> xcode solution, which is itself a necessary (but again perhaps not
> sufficient) precondition to moving towards a single build system.
> I've always assumed that the reason the apple guys don't generate their
> xcode projects from cmake is that there is some magic in the xcode projects
> that isn't supported by cmake-xcode project generator.  Is there any truth
> to that?
> What is the intended purpose of the LLDB CMake standalone build?  If it is
> to build against an installed clang/llvm, it doesn't seem like it's worth
> the extra complexity...
> Vince
> On Sun, Dec 28, 2014 at 9:15 AM, Zachary Turner <zturner at google.com>
> wrote:
>> I'm not using the standalone build on Windows, i just suffer through
>> opening a mega solution. Reid did some work recently to make it better, but
>> it still doesn't totally support anyone's needs.
>> The main motivation for having a standalone build is that it's a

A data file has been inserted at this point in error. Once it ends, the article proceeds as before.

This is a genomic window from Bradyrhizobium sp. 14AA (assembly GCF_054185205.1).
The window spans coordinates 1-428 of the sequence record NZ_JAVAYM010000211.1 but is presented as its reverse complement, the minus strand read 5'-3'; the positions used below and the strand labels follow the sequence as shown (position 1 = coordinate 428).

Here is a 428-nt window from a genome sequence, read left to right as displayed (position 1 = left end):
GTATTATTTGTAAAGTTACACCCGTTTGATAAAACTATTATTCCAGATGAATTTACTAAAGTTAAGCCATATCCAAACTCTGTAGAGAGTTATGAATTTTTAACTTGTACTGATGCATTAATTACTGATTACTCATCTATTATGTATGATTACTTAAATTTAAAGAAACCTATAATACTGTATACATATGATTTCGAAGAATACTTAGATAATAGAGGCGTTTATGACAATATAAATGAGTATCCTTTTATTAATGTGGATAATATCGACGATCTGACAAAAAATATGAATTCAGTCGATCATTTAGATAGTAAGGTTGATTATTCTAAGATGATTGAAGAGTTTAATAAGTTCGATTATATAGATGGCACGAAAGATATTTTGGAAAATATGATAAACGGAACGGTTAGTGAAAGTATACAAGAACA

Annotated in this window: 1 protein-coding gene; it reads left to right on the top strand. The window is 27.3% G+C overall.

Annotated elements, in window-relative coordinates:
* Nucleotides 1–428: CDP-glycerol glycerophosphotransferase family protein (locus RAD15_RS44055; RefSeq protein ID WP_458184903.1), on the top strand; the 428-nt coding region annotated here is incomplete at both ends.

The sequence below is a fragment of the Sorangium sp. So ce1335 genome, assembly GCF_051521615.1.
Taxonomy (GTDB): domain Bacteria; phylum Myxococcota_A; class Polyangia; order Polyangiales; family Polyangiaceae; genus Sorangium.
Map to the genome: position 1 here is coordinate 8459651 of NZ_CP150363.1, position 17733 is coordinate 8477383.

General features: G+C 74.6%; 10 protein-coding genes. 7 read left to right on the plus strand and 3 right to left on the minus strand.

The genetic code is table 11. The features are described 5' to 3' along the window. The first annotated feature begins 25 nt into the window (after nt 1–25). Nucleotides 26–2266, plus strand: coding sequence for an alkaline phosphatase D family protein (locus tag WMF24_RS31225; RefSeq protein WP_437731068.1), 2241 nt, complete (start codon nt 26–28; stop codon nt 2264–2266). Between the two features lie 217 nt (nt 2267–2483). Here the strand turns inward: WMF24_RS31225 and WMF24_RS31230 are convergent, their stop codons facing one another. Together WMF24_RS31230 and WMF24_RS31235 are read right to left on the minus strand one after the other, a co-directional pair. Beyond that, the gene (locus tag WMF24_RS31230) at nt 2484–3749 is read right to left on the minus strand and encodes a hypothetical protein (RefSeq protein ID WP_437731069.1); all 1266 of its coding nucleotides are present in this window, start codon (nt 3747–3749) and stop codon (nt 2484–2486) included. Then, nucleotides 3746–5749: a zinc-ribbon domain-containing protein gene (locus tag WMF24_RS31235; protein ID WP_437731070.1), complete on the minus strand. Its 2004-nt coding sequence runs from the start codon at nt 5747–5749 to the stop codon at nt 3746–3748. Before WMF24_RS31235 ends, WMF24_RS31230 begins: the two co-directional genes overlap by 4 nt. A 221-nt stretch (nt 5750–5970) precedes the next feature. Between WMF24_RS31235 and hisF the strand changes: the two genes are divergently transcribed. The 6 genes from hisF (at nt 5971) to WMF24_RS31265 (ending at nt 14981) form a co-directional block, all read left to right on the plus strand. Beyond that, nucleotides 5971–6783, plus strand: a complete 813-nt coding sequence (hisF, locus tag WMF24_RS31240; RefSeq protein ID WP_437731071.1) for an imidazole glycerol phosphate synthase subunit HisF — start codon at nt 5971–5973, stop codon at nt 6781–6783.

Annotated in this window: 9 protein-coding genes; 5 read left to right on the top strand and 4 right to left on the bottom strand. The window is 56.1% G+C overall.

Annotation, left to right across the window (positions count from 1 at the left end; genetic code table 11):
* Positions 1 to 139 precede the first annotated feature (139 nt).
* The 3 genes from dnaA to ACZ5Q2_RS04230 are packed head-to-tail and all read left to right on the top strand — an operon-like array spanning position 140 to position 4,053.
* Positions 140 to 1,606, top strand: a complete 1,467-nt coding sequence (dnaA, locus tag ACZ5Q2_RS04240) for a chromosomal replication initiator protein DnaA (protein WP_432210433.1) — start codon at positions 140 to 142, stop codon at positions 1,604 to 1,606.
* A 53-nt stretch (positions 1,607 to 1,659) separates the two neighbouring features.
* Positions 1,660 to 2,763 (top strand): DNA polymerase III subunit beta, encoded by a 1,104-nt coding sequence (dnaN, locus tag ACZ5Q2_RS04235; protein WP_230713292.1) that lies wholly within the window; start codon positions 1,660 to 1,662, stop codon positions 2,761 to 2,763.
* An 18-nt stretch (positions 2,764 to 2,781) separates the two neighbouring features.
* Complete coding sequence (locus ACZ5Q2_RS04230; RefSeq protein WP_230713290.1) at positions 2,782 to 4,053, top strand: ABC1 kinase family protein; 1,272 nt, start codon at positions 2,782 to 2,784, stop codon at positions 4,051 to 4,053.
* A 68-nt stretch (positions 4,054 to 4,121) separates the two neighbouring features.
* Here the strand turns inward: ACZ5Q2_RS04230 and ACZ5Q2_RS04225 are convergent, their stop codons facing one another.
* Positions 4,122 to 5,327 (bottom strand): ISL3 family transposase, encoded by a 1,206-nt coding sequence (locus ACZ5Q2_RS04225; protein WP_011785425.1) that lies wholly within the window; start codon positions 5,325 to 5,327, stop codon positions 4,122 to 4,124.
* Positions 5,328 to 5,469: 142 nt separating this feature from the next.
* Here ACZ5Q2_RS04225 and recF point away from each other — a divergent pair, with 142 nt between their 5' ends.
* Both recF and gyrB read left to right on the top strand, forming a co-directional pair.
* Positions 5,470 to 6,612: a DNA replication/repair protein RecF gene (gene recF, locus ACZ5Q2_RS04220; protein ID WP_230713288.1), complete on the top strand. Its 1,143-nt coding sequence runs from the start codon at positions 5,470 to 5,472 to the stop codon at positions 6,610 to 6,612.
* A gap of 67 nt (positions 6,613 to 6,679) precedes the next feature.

>> necessary (but not necessarily sufficient) precursor to having a usable
>> xcode solution, which is itself a necessary (but again perhaps not
>> sufficient) precondition to moving towards a single build system.
>> I'm not versed enough in the LLVM core shared CMake infrastructure, but I
>> envision a world where supporting a standalone build requires almost 0
>> project specific CMake code. Sadly, achieving that seems quite difficult
>> On Sun, Dec 28, 2014 at 7:22 AM Chandler Carruth <chandlerc at gmail.com>
>> wrote:
>>> I thought that Zach was on Windows, but I would be surprised as I can't
>>> get it to work with an installed Clang. It errors in the cmake step, unable
>>> to find some cmake module.
>>> Is anyone genuinely trying to support this CMake configuration? It adds
>>> quite a bit of complexity. If so, could they fix this error or suggest how
>>> to fix it on the Clang side? (I help maintain the Clang cmake build, so I'm
>>> happy to enact any reasonable changes needed...)
>>> This came up because I have a change to the LLDB CMake build but am
>>> currently unable to test it in a fully standalone build (IE, w/o a source
>>> tree).
>>> -Chandler
>>> _______________________________________________
>>> lldb-dev mailing list
>>> lldb-dev at cs.uiuc.edu
>>> http://lists.cs.uiuc.edu/mailman/listinfo/lldb-dev
>> _______________________________________________
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> --
> Vince Harron | Technical Lead Manager | vharron at google.com | 858-442-0868